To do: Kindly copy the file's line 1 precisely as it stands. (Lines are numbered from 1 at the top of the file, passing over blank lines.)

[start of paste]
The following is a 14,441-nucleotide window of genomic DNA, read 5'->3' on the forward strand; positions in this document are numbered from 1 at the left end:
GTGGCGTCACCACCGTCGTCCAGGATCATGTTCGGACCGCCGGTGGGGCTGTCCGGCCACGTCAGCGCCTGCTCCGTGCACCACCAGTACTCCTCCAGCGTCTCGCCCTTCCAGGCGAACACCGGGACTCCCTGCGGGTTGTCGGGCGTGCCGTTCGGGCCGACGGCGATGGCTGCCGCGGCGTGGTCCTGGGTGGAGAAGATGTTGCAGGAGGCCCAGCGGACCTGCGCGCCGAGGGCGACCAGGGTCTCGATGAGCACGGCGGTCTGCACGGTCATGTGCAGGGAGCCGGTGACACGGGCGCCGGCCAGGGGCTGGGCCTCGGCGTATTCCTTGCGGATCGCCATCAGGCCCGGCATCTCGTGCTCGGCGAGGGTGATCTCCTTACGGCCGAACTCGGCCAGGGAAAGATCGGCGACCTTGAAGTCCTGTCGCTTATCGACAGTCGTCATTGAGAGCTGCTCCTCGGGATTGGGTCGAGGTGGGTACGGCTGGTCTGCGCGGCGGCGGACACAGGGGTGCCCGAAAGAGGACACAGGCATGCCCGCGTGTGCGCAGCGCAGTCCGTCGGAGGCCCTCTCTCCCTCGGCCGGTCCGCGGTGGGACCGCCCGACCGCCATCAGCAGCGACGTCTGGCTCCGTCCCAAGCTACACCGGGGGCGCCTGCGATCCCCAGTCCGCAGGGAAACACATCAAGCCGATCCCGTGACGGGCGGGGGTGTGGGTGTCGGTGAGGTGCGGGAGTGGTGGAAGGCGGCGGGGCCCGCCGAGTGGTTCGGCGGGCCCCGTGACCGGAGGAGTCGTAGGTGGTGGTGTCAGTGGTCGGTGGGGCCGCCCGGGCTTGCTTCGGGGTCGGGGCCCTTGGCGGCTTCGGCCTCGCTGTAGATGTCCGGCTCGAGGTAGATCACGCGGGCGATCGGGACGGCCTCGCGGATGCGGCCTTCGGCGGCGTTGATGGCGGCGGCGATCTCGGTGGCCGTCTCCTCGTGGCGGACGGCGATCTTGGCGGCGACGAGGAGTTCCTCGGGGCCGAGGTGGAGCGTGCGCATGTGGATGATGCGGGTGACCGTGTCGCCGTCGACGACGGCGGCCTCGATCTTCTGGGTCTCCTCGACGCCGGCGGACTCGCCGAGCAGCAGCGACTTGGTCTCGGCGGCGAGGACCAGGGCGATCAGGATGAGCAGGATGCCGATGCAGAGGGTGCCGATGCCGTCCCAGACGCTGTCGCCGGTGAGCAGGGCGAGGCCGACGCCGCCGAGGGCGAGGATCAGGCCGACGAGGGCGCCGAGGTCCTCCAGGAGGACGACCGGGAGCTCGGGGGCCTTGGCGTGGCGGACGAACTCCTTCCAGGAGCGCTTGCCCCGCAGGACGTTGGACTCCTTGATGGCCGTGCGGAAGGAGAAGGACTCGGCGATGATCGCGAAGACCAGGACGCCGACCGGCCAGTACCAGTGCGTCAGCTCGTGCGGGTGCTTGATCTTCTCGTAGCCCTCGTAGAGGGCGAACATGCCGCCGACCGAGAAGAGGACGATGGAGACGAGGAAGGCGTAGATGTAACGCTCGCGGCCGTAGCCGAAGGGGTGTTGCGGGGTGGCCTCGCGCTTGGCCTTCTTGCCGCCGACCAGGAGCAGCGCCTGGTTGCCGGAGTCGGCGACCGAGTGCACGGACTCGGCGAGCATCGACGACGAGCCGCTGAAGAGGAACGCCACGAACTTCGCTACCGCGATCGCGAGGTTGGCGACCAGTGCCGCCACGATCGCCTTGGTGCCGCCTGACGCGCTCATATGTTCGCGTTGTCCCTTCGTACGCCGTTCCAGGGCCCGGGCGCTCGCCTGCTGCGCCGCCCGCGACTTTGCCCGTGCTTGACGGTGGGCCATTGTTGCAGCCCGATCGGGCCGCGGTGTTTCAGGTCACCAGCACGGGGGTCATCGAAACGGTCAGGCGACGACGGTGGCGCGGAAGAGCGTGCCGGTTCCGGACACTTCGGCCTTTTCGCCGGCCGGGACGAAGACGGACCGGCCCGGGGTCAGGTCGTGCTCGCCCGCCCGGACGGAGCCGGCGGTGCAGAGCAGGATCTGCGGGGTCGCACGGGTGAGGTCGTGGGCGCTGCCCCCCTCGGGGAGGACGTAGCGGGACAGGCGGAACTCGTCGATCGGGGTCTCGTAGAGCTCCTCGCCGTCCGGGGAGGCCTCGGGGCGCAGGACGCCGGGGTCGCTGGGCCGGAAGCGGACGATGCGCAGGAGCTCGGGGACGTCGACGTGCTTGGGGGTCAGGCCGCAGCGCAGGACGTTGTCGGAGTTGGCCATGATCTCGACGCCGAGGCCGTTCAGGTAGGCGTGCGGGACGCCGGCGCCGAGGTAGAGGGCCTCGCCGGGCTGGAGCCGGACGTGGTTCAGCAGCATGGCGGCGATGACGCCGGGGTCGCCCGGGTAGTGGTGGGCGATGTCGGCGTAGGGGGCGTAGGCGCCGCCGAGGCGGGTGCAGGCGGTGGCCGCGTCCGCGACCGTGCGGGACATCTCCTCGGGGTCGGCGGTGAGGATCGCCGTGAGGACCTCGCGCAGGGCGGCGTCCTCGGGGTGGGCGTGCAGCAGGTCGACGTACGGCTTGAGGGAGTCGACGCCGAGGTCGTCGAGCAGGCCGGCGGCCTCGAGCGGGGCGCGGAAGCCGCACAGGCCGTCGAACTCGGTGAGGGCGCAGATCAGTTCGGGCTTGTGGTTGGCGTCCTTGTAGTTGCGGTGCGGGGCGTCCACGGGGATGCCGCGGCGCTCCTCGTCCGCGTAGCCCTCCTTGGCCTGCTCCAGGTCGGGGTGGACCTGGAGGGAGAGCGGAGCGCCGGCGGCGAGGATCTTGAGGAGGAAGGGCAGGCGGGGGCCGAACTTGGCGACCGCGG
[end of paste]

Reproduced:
The following is a 14,441-nucleotide window of genomic DNA, read 5'->3' on the forward strand; positions in this document are numbered from 1 at the left end: